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UCMJ Article 93: Cruelty, Oppression, Or Maltreatment

At Bilecki Law Group, we defend service members against charges of cruelty, oppression, or maltreatment of subordinates under Article 93 of the UCMJ. This includes charges of prohibited activities with a recruit or trainee by a person in a position of special trust. 

What Is Article 93 Of The UCMJ?

The military crime of cruelty, oppression, or maltreatment of subordinates takes place under Article 93 of the UCMJ when a service member was subject to the orders of the accused and the accused was cruel toward, oppressed, or maltreated the service member in a specific manner. 

Article 93 goes on to clarify that the (cruelty) (oppression) (or) (maltreatment) must be real, although it does not have to be physical. The imposition of necessary or proper duties on a service member and the requirement that those duties be performed does not establish this offense even though the duties are hard, difficult, or hazardous.

(“Cruel”) (“oppressed”) (and) (“maltreated”) refer(s) to treatment, that, when viewed objectively under all the circumstances, is abusive or otherwise unwarranted, unjustified, and unnecessary for any lawful purpose and that results in physical or mental harm or suffering, or reasonably could have caused, physical or mental harm or suffering.

Risking your future over an accusation of cruelty is not acceptable. Learn how you can fight back against your charges with the help of Bilecki Law Group TODAY

What Kinds Of Charges Can Come Out Of An Article 93 Investigation?

Article 93 contains two specific charges and we’ll cover those in a minute. However, from our experience there are two categories of charges that we have seen under Article 93 of the UCMJ. First category are charges that genuinely serve to protect service members from genuine malice. The second category of charges could be uniquely summed up as the bullshit category.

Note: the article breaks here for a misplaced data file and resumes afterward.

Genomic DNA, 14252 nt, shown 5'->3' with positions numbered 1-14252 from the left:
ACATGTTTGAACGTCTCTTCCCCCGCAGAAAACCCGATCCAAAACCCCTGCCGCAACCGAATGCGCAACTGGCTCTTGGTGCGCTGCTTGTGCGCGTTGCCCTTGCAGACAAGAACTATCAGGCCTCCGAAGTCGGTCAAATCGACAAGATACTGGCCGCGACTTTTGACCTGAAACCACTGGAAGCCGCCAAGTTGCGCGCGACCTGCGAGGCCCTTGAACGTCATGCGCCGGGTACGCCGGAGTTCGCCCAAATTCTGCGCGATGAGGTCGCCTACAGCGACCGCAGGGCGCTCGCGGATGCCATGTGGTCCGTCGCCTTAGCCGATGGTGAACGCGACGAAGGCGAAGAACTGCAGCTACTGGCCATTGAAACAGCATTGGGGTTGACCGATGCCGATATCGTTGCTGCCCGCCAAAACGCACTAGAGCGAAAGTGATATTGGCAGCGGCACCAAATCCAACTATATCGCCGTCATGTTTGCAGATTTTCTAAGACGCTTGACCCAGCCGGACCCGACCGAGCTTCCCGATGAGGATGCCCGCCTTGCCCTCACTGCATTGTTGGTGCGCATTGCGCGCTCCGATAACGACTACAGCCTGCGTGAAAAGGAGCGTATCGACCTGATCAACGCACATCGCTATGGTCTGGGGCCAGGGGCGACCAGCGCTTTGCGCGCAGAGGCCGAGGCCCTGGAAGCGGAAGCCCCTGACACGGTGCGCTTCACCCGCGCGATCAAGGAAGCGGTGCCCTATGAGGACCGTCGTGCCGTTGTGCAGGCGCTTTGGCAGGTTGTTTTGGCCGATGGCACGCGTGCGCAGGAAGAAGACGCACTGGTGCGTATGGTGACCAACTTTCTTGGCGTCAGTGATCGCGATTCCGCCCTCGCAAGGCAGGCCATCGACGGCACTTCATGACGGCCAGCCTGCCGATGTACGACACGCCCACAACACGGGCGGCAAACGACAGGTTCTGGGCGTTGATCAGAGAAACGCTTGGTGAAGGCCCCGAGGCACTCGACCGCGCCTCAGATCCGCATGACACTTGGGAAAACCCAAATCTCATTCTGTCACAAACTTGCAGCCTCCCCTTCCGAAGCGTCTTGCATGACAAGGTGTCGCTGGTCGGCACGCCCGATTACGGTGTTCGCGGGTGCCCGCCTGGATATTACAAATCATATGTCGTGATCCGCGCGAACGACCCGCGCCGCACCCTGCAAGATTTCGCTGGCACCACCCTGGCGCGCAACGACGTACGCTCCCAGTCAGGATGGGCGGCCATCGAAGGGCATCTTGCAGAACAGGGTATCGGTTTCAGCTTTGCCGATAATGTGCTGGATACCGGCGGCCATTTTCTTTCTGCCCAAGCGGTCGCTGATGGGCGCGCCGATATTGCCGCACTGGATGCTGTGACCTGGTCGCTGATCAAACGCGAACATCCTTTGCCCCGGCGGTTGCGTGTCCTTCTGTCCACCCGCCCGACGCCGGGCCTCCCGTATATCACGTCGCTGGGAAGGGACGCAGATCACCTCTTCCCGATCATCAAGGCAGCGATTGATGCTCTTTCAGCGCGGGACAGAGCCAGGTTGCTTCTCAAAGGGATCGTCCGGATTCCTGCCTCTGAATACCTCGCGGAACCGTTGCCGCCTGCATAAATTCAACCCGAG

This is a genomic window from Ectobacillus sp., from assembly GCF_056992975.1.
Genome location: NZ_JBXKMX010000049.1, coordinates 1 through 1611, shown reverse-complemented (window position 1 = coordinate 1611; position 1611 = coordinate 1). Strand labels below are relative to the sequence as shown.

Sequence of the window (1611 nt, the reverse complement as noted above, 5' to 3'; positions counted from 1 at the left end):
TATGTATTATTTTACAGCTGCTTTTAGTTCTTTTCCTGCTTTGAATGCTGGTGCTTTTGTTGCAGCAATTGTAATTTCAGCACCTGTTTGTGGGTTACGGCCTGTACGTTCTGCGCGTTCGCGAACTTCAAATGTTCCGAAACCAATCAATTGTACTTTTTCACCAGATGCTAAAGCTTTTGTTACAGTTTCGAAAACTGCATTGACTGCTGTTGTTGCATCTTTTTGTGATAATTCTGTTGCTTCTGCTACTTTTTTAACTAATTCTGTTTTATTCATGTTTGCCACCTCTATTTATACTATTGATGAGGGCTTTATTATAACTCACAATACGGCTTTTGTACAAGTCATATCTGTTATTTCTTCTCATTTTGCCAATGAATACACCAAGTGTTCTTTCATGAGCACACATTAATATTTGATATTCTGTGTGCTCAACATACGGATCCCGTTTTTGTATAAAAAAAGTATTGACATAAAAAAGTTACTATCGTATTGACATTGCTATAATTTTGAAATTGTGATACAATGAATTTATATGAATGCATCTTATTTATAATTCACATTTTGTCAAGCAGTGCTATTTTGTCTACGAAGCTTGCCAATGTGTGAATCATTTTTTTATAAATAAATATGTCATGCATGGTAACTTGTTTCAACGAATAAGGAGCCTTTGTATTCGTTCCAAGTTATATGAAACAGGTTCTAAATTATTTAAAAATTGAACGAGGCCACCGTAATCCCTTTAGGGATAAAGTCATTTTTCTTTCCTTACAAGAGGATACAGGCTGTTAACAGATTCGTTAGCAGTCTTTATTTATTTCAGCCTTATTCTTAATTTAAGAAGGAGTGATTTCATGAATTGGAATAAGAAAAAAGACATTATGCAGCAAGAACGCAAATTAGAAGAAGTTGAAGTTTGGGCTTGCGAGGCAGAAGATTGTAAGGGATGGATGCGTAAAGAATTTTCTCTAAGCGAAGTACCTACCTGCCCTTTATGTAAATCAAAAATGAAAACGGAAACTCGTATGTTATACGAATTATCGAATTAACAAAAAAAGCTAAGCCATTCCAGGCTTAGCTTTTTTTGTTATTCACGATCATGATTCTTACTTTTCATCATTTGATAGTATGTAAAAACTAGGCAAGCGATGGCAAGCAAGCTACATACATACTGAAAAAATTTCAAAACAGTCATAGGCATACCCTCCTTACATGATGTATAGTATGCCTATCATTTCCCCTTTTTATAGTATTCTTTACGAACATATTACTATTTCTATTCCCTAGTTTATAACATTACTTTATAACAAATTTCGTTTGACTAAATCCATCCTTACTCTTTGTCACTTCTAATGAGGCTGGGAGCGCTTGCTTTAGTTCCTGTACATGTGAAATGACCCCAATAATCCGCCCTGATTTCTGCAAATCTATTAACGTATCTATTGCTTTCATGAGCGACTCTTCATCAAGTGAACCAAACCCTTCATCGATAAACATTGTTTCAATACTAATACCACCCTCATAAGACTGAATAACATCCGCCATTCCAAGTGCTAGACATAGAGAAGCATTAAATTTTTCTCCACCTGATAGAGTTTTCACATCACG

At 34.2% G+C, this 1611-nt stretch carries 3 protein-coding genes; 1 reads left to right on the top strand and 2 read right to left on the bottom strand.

It never ceases to amaze us how the military can create and thrive off a culture where the rigid and harsh are glorified and then arbitrarily pick a seemingly routine action and say, “woah, you’ve gone too far.” Old Blood and Guts General Patton would absolutely lose his mind if saw some of the actions now being labeled as cruelty or oppression. Now, that is not to say that there is not a line and that one can indeed go too far in the modern military. However, that line looks more like a 5-year-olds crayon scribbling with the way these charges are inconsistently prosecuted.

In one command, the grizzled Sergeant Major can be viewed as one tough S.O.B who doesn’t take crap from anyone and then prosecuted for the same behaviors under another command as a result of Article 93. However, it really doesn’t matter which category your charges fall under. Whether it is a legitimate case where you went too far, or a bs case where the new PFC got his feelings hurt, your only answer is to fight back. That is to fight for your career, retirement, and your freedom because the military justice system will take it all from you if you let it. 

What Must the Prosecution Prove To Convict Under Article 93?

There are two specific charges that can be levied against you under Article 93 of the UCMJ. The elements that must be satisfied to convict under the most common charge are quite simple and unfortunately, that leaves a great deal of room for an opinion as to what is cruel or maltreatment. The charges are as follows:

Cruelty, Oppression, or Maltreatment of Subordinates

This is the most common charge and it only requires two elements to be satisfied. Those are;

(1) That (state the name (and rank) of the alleged victim) was subject to the orders of the accused

(2) That (state the time and place alleged), the accused [(was cruel toward) (oppressed) (maltreated)] (state the name of the alleged victim) by (state the manner alleged).

Meanwhile, the next charge comes with a great deal of specificity and we most often see out of military recruiting offices who are working with civilians prior to their entrance into the military.